What Water Knows, The Land Remembers, the second edition of the Toronto Biennial of Art
, opened on Saturday, March 26, 2022. The Biennials free Exhibitions and Programs, presented across several sites throughout the 72-day event, remain on view through June 5, 2022. What Water Knows, The Land Remembers draws from polyphonic histories sedimented in and around Toronto, revealing entangled narratives and ecologies across time and space. This second edition of a two-part biennial extends and deepens concepts of relationality, envisioning an expansive form of kinshipbetween curators, with artists and collaborators, and with the human and more-than-human. Exhibition and programming sites for the 2022 Biennial move inland from the shoreline of Lake Ontario, following the tributaries, above ground and hidden, which shape this place.
More than 70 Canadian and international participants are being featured responding to and expanding on resonant ideas through artworks and programming. Ghazaleh Avarzamani, Nadia Belerique, Judy Chicago, Jeffrey Gibson, Lawrence Abu Hamdan, Marguerite Humeau, Jatiwangi art Factory (JaF), Brian Jungen, Jumana Manna, Eduardo Navarro, Paul Pfeiffer, Eric-Paul Riege, and Buhlebezwe Siwani are among the participating artists.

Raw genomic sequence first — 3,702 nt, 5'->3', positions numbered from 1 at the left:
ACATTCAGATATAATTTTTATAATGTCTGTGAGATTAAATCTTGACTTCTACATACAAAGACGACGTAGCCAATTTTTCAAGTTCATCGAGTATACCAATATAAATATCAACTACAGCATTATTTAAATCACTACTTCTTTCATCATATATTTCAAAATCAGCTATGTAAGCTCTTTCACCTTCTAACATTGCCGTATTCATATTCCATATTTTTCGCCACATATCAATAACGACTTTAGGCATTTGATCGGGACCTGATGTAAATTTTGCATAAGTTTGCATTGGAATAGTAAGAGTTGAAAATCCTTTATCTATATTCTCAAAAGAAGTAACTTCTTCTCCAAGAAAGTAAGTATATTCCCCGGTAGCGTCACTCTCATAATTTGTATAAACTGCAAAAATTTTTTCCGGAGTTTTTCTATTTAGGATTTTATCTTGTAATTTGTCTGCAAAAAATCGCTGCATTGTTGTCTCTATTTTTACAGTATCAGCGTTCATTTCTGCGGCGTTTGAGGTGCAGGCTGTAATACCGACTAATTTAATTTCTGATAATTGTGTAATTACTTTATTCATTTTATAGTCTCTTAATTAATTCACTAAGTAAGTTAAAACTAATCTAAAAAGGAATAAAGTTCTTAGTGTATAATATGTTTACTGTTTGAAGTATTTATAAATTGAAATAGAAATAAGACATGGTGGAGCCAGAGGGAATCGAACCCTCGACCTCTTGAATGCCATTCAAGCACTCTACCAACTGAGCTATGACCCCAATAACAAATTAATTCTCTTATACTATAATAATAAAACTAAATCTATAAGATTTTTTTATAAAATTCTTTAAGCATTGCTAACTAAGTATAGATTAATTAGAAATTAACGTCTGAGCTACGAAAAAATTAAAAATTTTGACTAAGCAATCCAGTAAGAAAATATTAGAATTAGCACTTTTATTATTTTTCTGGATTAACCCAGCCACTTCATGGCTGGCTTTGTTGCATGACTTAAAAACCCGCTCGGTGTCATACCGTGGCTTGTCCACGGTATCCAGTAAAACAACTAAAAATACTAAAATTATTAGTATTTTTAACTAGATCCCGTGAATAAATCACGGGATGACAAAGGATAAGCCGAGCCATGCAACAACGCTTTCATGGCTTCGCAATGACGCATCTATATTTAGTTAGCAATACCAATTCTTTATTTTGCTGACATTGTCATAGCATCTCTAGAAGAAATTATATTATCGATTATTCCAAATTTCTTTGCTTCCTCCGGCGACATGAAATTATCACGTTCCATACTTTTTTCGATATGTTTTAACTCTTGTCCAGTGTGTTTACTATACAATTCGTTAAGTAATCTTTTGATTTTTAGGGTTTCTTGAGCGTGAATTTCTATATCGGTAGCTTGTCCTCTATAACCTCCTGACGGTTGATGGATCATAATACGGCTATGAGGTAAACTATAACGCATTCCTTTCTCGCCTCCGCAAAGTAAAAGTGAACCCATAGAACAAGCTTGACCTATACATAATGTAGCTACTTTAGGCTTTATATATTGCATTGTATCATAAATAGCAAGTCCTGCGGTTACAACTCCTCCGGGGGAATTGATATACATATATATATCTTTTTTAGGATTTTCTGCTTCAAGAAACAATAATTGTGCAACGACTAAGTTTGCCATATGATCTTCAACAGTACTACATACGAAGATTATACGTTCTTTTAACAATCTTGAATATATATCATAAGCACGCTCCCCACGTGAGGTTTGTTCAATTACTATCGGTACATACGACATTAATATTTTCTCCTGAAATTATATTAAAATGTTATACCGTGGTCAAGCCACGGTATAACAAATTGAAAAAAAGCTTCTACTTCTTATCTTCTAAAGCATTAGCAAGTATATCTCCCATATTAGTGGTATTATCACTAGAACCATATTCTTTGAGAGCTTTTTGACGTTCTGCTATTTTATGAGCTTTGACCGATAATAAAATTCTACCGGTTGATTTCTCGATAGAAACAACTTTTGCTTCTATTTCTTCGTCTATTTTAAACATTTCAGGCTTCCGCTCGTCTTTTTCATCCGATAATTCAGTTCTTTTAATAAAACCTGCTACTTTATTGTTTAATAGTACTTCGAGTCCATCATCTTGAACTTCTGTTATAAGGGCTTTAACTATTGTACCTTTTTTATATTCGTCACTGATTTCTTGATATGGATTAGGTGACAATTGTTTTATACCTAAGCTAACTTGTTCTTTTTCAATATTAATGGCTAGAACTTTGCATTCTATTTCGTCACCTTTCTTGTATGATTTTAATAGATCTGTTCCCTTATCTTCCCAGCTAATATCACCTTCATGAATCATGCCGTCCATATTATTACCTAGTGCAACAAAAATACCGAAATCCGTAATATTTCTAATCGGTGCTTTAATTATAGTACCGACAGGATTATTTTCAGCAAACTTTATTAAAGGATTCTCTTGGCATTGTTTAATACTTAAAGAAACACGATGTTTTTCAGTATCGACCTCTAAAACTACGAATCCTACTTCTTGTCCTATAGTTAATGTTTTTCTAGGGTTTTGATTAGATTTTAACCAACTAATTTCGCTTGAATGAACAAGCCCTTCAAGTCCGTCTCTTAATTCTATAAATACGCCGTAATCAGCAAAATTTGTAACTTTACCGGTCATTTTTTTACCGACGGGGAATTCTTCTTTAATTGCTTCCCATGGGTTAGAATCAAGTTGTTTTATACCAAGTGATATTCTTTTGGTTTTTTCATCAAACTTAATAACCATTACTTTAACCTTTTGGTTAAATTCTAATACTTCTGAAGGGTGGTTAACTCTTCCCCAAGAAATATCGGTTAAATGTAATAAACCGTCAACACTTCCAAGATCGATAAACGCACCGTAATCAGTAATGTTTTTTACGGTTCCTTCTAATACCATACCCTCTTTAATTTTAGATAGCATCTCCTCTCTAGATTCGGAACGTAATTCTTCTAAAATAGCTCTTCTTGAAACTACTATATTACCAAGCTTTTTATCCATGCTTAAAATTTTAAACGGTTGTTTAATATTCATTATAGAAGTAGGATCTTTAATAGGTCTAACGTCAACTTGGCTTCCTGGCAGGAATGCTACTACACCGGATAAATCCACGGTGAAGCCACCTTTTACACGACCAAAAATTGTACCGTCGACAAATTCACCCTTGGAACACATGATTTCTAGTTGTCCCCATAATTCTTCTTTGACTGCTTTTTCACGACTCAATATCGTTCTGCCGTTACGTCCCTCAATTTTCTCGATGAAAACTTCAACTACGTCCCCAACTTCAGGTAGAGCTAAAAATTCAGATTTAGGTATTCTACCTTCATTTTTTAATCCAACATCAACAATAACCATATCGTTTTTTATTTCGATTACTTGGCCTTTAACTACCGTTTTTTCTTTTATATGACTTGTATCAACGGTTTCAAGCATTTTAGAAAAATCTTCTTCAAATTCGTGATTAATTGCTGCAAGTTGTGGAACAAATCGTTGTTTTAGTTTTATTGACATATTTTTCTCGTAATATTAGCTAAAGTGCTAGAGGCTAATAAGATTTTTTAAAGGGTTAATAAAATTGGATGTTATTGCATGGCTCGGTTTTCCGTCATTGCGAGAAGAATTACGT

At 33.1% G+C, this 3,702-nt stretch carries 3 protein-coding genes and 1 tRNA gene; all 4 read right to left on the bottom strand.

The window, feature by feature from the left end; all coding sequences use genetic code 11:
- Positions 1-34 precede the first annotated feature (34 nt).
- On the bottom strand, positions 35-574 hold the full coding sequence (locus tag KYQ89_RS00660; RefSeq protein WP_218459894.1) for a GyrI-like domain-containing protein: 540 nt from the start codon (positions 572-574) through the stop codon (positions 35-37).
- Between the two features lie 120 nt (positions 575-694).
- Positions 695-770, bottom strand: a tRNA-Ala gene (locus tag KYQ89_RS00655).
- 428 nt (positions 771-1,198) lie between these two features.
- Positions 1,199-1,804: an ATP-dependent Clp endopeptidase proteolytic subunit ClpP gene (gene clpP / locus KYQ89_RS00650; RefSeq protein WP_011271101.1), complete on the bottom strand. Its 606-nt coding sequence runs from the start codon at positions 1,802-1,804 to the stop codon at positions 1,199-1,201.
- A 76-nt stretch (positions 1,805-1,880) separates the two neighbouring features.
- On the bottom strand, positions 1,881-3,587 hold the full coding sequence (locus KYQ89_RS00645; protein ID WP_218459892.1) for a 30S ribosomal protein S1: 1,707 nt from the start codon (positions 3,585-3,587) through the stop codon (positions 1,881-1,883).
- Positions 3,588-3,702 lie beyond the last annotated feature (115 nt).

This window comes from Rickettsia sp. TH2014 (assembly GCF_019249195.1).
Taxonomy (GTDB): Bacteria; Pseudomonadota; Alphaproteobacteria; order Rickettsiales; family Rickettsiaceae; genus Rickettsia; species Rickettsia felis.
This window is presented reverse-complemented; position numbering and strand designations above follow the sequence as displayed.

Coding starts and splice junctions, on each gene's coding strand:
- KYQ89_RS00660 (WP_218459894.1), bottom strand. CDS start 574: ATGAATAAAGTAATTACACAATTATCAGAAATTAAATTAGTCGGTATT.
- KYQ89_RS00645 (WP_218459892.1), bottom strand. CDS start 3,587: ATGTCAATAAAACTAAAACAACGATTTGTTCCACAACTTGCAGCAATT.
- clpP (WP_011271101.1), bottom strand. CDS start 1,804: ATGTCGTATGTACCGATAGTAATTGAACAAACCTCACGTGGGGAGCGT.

Biennial participants are from over 18 places of origin including Argentina, Canada, England, France, Germany, Indonesia, Jamaica, Japan, Jordan, Lebanon, Lithuania, Norway, Pakistan, South Africa, Trinidad and Tobago, United States, and Zimbabwe, as well as Indigenous communities in Canada, Colombia, Aotearoa | New Zealand, Norway, and the United States.
The Biennials Exhibitions and Programs are collaboratively developed by Exhibitions Curators Tairone Bastien, Candice Hopkins, Katie Lawson, the Programs team comprising Roxanne Fernandes, Mary Kim, Kesang Nanglu, Emily Schimp, and Ilana Shamoon, as well as former Programs Curators Clare Butcher and Myung-Sun Kim. The inaugural TD Curatorial Fellows, Sebastian De Line and Chiedza Pasipanodya, present their projects as a part of the Biennial. Whether in-person, outdoors, or online, Biennial Exhibitions and Programs create opportunities for learning and active engagement across the city with established art institutions, artist-run centres, arts organizations, community organizations, and educational institutions to engage a wide audience.
Most Exhibitions and Programs will be held at the Biennial’s two main Exhibition venues—72 Perth Avenue in the Junction neighborhood and the Small Arms Inspection Building in nearby Mississauga—and will also occur at site-specific locations throughout the city. Other programming sites include 5 Lower Jarvis Street; Arsenal Contemporary Art; Colborne Lodge; Fort York National Historic Site, Toronto History Museums; High Park; Mercer Union, a centre for contemporary art; Museum of Contemporary Art Toronto (MOCA); and Textile Museum of Canada.